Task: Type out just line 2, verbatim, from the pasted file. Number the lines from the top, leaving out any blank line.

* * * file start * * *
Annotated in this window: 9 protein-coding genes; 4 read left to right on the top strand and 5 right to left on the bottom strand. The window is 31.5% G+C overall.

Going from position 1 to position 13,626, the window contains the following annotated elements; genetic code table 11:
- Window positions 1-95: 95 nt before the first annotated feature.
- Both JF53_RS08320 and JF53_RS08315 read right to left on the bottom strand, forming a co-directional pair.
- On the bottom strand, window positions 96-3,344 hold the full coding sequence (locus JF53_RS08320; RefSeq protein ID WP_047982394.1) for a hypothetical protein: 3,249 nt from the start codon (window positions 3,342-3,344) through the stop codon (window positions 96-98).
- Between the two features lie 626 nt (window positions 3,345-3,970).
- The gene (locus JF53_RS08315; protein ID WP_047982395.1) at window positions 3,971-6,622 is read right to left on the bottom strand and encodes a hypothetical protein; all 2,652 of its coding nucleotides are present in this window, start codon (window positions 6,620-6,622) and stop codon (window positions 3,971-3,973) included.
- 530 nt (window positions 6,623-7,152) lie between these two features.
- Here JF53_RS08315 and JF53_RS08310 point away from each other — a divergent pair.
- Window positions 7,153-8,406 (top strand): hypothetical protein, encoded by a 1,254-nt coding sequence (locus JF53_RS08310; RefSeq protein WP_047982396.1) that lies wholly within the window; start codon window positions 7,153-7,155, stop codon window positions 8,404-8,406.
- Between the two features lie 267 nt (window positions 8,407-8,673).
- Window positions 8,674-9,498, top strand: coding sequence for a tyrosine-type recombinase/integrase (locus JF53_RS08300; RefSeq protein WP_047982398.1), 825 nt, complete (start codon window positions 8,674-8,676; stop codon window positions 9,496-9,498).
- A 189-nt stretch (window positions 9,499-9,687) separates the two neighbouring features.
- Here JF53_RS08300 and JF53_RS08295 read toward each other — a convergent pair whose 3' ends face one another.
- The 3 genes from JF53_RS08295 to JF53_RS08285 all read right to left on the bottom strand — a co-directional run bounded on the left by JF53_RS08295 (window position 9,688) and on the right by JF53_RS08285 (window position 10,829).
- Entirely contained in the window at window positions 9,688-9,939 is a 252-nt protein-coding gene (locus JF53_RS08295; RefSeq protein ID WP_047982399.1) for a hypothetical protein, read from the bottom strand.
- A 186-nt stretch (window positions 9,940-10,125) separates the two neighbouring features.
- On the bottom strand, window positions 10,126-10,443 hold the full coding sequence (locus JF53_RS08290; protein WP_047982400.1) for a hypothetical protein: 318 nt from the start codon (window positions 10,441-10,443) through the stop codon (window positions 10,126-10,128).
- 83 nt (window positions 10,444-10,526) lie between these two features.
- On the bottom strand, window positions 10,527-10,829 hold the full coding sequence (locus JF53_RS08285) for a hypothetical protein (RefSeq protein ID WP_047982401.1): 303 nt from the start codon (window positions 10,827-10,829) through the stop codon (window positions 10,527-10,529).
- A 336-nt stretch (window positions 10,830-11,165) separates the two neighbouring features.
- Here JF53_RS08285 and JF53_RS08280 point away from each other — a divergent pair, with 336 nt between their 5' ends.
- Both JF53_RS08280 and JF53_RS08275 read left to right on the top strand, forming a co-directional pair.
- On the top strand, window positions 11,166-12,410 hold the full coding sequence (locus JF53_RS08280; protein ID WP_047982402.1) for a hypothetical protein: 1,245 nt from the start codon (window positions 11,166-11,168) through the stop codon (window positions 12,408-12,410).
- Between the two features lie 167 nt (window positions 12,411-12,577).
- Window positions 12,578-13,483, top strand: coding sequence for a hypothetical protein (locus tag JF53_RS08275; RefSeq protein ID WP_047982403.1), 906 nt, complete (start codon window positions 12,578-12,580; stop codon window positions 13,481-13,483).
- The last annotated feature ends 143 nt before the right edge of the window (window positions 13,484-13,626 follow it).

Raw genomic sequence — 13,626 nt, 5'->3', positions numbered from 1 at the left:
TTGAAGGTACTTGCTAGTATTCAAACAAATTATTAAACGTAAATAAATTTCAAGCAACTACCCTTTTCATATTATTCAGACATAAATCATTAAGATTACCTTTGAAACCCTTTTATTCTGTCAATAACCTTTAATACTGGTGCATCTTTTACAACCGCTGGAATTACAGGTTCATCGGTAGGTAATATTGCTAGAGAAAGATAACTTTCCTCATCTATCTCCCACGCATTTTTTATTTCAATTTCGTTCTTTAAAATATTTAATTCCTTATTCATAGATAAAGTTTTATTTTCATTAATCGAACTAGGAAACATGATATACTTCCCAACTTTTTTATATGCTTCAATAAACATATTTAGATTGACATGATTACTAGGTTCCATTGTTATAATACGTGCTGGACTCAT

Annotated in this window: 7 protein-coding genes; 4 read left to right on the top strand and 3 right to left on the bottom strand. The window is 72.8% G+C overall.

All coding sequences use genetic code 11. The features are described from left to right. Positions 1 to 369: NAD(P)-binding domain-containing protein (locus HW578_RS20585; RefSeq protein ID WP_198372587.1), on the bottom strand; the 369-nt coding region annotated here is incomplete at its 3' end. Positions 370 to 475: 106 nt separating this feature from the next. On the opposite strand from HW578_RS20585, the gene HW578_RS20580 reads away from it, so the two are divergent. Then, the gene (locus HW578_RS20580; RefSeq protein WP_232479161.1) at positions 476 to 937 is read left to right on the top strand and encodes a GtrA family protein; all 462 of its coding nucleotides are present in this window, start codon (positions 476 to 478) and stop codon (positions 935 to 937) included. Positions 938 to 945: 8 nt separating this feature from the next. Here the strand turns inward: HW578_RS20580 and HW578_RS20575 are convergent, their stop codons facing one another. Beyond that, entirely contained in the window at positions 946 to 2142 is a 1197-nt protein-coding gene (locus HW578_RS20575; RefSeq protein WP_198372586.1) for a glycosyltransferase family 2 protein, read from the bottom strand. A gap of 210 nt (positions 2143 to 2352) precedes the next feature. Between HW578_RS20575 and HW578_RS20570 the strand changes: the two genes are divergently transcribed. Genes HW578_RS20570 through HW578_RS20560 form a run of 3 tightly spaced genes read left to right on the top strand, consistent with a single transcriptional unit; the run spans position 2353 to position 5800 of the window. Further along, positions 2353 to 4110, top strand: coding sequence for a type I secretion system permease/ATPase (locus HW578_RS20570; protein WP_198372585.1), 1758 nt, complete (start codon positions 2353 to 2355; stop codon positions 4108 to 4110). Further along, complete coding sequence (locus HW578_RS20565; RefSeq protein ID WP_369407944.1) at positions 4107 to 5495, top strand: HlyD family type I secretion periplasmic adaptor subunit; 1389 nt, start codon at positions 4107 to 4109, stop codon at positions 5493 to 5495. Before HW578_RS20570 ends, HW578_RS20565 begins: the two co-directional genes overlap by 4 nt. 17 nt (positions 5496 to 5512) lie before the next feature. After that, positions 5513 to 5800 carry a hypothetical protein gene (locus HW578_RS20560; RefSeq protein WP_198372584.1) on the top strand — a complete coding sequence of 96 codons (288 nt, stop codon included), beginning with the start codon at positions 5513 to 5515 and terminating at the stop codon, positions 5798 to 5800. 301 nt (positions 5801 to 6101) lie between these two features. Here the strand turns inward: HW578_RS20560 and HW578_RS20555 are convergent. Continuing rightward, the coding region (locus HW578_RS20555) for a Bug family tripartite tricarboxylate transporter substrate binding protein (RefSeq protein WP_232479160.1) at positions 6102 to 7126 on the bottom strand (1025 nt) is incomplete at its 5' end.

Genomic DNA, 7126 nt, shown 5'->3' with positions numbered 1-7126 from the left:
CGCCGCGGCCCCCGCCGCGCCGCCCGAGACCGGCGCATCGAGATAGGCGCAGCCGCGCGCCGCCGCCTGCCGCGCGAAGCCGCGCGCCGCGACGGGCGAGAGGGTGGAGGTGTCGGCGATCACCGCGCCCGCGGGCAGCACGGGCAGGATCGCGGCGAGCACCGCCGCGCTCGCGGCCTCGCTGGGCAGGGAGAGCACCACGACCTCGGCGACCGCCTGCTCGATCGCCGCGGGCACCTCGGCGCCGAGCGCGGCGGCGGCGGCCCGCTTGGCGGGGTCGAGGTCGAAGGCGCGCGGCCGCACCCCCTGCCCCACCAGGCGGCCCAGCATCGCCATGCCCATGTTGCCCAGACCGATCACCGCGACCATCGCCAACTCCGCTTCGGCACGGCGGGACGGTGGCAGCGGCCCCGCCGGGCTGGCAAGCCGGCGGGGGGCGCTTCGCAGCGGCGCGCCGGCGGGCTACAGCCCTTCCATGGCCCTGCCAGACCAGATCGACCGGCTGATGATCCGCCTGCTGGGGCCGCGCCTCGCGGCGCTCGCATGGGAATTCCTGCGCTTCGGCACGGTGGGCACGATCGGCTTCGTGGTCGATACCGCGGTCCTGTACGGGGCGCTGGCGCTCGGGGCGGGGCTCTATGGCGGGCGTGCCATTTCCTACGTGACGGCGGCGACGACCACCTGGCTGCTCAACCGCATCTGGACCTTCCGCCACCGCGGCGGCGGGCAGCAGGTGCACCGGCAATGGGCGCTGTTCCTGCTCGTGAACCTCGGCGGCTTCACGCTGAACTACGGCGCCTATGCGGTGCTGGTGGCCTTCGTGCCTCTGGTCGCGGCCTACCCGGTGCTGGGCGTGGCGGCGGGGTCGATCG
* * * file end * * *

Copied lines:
Going from position 1 to position 13,626, the window contains the following annotated elements; genetic code table 11: